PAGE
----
Global Trade Slows as Economies Adjust to Life After Stimulus



John W. Miller | Trade Data Monitor

The global economy avoided a meltdown 2020-2022 due to the Covid-19 pandemic because governments around the world, led by the U.S., printed trillions of dollars for their own citizens, oiling consumer demand and goosing merchandise trade around the world.

That steroid is now wearing off, as consumers have spent most of the money they were given, and because their spending fueled inflation, making it harder to buy as much stuff, and that’s denting Chinese exports, according to an analysis by Trade Data Monitor, the world’s premier source of trade statistics.

In April, exports rose only 3.9% over the previous year, to $273.6 billion. That’s the lowest rate in two years, and far below a 14.7% improvement in March. Imports were flat at $222.5 billion, and would have declined precipitously without broad inflation in the prices of key commodities.

Much of the economic analysis has focused on the impact of Russia’s invasion of Ukraine, and the pandemic locking down ports in China, but the bigger picture is that the world is now having to adjust to consumers no longer having huge stacks of free cash in their pockets to spend on retail goods made in China.

The upshot: Chinese shipments of high-tech products in April declined 4.9% year-on-year to $72.3 billion from $76 billion. Exports of LCD panels declined 0.5% to $2.3 billion. Exports of mobile phones fell 7.3% to $10.3 billion. Exports of household appliances declined 5.3% to $7.9 billion. Exports of furniture fell 2.9% to $6 billion.

There were some exceptions to this bleak picture, mainly due to people being outside and on the move again. Shipments of cars and trucks rose 8.9% to $2.8 billion. Shipments of footwear rose 28.2% to $3.8 billion. Exports of toys, which includes a lot of outdoor athletic gear, increased 18.1% to $3.6 billion.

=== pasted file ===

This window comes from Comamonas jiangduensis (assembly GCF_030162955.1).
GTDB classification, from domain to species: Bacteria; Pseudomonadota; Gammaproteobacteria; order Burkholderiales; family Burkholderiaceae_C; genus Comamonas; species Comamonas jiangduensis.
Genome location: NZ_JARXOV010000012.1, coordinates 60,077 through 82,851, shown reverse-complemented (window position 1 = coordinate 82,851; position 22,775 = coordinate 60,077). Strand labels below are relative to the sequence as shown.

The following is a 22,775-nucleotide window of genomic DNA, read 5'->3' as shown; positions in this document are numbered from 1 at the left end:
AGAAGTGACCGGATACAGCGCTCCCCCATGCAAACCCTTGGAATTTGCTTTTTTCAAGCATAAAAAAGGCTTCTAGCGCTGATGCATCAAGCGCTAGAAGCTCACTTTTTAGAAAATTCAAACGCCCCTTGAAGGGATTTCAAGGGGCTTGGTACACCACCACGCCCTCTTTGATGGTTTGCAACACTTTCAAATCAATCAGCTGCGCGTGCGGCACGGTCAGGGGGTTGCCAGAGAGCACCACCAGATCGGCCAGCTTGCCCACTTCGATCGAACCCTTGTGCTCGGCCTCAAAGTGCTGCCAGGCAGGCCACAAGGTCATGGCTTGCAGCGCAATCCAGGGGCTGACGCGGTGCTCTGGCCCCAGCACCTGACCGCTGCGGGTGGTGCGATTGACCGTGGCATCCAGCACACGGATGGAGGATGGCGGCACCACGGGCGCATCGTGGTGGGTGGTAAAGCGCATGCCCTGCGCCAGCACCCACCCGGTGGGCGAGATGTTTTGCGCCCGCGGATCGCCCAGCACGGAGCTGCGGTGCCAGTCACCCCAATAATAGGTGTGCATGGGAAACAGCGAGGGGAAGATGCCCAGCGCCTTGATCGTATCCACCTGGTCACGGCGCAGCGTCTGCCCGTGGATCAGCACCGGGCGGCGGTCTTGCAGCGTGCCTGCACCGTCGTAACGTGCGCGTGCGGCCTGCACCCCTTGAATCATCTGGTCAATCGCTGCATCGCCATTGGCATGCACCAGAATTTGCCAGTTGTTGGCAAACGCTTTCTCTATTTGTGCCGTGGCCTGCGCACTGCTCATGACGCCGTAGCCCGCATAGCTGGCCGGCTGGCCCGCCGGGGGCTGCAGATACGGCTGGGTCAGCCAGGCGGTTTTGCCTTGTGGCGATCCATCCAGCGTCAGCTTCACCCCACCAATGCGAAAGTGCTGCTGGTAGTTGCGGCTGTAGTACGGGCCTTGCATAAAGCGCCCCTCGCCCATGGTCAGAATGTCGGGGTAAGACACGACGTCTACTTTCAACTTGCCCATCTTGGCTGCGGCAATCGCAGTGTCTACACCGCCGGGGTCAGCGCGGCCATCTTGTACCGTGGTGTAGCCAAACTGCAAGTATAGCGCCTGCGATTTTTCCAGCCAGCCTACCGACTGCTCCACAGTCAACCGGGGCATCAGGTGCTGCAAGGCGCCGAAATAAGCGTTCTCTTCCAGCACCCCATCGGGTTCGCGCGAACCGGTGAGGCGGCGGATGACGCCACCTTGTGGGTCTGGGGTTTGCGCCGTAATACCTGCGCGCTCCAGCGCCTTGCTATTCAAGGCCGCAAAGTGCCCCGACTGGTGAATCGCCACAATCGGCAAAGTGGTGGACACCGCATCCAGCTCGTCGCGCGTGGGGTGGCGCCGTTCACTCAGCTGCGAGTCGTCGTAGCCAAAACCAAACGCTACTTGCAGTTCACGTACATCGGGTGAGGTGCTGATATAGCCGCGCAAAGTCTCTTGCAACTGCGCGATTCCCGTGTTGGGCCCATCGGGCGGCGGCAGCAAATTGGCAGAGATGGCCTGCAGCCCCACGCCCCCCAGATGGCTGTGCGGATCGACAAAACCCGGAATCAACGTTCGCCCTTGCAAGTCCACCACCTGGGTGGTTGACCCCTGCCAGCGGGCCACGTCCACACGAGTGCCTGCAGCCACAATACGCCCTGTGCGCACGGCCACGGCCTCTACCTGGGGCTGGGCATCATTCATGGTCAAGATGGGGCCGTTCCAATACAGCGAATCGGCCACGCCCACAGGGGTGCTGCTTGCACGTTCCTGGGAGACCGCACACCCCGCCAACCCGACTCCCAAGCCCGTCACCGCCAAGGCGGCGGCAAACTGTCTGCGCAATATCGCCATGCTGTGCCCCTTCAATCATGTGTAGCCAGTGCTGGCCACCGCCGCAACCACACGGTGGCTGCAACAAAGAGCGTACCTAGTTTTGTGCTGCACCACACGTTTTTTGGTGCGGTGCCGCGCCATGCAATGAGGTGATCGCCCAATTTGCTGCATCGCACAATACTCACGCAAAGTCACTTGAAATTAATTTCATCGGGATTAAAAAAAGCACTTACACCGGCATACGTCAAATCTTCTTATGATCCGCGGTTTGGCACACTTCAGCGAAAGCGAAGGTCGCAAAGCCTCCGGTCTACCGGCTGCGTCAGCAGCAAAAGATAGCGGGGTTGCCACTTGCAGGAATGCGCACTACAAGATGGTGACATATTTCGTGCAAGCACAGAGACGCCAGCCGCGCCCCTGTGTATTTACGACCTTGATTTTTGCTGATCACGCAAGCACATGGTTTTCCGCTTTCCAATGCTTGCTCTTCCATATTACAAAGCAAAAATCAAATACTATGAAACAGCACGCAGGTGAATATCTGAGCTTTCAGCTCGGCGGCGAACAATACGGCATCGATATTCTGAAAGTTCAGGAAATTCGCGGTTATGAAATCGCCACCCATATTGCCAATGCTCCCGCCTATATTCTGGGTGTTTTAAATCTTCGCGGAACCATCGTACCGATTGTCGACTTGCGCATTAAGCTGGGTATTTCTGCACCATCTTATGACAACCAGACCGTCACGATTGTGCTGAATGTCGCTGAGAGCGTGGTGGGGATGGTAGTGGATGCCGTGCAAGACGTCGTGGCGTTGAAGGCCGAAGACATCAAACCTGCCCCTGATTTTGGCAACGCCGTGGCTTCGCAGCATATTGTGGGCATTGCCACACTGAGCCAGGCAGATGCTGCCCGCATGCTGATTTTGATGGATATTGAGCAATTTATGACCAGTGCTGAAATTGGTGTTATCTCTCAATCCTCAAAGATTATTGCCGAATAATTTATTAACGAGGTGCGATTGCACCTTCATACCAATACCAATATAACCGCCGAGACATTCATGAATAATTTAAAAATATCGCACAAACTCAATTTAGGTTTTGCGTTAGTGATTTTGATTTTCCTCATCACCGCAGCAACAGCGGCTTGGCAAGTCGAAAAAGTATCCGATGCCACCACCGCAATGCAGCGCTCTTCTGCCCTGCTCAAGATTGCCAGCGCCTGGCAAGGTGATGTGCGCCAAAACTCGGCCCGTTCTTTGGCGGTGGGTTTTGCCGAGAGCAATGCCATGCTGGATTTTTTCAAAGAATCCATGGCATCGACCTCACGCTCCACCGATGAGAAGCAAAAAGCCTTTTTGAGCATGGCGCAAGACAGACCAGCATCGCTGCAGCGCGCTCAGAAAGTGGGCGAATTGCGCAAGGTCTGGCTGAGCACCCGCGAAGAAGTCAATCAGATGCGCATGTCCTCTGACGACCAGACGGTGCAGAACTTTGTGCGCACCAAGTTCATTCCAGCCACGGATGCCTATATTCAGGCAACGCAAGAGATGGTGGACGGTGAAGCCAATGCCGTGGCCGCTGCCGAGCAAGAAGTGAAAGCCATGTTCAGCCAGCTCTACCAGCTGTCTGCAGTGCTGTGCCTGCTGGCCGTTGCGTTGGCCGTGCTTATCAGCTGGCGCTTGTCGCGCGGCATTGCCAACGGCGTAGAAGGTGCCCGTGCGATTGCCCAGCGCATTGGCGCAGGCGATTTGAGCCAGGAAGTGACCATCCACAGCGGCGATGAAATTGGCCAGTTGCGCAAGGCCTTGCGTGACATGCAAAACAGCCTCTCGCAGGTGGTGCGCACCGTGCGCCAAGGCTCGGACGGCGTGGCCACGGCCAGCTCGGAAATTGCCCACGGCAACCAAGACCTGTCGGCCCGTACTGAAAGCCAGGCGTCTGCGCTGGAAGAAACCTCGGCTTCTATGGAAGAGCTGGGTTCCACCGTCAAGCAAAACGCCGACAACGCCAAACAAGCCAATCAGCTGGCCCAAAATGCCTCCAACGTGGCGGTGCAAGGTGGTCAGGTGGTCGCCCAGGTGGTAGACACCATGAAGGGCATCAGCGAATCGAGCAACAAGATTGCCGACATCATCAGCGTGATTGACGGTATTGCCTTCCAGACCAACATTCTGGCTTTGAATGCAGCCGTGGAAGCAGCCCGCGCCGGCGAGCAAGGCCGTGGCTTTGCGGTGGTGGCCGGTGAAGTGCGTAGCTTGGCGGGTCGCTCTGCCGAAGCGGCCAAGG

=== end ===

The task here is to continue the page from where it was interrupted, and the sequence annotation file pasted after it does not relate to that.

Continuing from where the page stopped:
And battery-related industries are still expanding, requiring a strong supply chain. Rare earth exports doubled to $109.4 million from $54 million. (Contrary to popular assumption, rare earths remain a small, niche market.)

To be sure, Chinese exports are still increasing, partly because of inflation and partly because the world is still recovering from the Covid-19 pandemic. Exports to the EU increased 8.1% to $43.1 billion. Shipments to the U.S. rose 9.6% to $46 billion. Exports to ASEAN countries rose 7.7% to $44.2 billion.

Officially, Chinese imports were basically flat, but that was only because of price inflation in essential commodities. It was only those rising prices which kept Chinese imports from freefalling. Natural gas imports, for example, rose 32% by value, to $4.3 billion from $3.2 billion, but fell 19.6% by quantity, to 8.1 million tons from 10.1 million tons. Iron ore imports fell 12.6% to $86 million tons. Copper imports declined 1.9% to 1.9 million tons. It’s clear that Chinese industry is slowing down.

It’s the high-tech supply chains that appear most affected by the current slowdown. Exports to Vietnam, a key component of China’s supply chain, fell 0.2% to $12.8 billion. Imports from Vietnam declined 4.7% to $6.5 billion.

Imports from the EU fell 12.5% to $23.4 billion. Imports from the U.S. declined 1.4% to $13.8 billion. Imports from ASEAN countries rose 3.7% to $32.8 billion.

China is one of the only economies still buying huge quantities of Russian exports. It hiked shipments, mostly gas and oil, 53.2% to $8.9 billion in April. However, Russian consumers, beset by a painful war economy, are having an even more difficult time than those in the U.S. and Europe. Chinese exports to Russia fell 25.8% to $3.8 billion.

John W. Miller, Chief Economic Analyst in charge of writing TDM Insights, a newsletter analyzing key issues through trade statistics. 
To read the full commentary from Trade Data Monitor, please click here.